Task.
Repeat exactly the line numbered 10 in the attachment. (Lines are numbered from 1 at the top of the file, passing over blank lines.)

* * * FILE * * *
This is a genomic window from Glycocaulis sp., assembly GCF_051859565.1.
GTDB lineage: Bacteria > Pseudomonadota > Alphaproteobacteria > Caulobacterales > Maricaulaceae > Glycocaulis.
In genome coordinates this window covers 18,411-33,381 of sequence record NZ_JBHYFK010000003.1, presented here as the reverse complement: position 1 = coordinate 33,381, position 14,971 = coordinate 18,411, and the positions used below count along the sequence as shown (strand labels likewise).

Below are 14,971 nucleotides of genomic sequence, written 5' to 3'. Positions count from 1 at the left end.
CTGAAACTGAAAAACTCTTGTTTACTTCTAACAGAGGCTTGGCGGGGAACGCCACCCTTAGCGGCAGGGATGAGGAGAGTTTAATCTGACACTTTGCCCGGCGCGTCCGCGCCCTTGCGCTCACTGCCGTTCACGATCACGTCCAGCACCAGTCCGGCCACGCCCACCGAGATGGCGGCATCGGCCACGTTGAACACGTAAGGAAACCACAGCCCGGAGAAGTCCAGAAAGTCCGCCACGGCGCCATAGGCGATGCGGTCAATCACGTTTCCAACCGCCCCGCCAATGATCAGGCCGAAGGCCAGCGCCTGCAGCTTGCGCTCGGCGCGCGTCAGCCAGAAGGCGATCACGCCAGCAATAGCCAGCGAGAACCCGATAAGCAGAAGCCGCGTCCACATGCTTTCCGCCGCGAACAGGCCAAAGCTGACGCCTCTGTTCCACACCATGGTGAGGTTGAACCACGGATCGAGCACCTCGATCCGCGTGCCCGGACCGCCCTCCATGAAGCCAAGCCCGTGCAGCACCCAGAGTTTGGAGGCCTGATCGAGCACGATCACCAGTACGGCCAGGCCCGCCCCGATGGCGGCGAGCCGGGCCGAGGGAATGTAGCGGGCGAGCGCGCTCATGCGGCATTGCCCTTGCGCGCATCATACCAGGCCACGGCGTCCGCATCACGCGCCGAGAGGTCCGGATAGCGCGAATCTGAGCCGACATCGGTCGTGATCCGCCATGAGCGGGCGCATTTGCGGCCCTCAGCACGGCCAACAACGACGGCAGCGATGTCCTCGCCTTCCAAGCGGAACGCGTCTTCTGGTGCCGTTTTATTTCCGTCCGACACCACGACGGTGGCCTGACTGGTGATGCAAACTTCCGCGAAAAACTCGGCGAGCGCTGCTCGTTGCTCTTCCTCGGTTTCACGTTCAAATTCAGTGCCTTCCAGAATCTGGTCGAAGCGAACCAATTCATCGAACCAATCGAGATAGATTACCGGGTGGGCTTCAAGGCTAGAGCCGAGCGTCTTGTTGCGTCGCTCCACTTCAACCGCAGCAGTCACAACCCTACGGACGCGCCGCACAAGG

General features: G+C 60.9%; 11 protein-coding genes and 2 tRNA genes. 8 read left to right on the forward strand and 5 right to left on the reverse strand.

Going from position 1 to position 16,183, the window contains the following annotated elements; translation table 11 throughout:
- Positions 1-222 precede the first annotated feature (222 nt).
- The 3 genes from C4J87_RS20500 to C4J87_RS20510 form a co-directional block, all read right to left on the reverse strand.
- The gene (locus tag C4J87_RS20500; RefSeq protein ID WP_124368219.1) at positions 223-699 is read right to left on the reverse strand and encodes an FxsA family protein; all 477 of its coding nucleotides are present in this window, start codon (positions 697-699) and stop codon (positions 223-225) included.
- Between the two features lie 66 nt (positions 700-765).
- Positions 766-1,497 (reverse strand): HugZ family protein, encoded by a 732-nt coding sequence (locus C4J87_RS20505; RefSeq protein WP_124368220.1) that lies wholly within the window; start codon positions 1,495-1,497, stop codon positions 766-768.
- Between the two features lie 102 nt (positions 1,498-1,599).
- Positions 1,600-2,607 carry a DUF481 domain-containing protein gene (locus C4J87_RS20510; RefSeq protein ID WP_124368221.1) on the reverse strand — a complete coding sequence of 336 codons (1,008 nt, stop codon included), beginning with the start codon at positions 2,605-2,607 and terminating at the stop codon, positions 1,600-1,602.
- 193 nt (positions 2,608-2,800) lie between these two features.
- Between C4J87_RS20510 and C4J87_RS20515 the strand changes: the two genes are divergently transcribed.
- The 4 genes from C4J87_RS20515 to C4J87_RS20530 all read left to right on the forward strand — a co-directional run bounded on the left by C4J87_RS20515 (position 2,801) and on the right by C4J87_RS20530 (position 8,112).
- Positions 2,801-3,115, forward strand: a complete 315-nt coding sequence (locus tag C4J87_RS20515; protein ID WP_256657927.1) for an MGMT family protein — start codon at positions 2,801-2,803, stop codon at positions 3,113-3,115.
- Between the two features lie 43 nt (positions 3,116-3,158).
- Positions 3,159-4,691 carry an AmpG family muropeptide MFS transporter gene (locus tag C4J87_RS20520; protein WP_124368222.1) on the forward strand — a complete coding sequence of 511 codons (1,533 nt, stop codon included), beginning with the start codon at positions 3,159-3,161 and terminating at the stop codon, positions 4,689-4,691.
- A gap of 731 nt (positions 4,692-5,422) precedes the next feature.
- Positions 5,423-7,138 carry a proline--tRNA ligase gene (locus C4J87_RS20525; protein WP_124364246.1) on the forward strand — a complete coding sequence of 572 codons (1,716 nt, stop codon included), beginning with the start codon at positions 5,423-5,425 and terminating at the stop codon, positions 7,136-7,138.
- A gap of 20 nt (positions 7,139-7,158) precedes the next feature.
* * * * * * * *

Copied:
- The gene (locus tag C4J87_RS20500; RefSeq protein ID WP_124368219.1) at positions 223-699 is read right to left on the reverse strand and encodes an FxsA family protein; all 477 of its coding nucleotides are present in this window, start codon (positions 697-699) and stop codon (positions 223-225) included.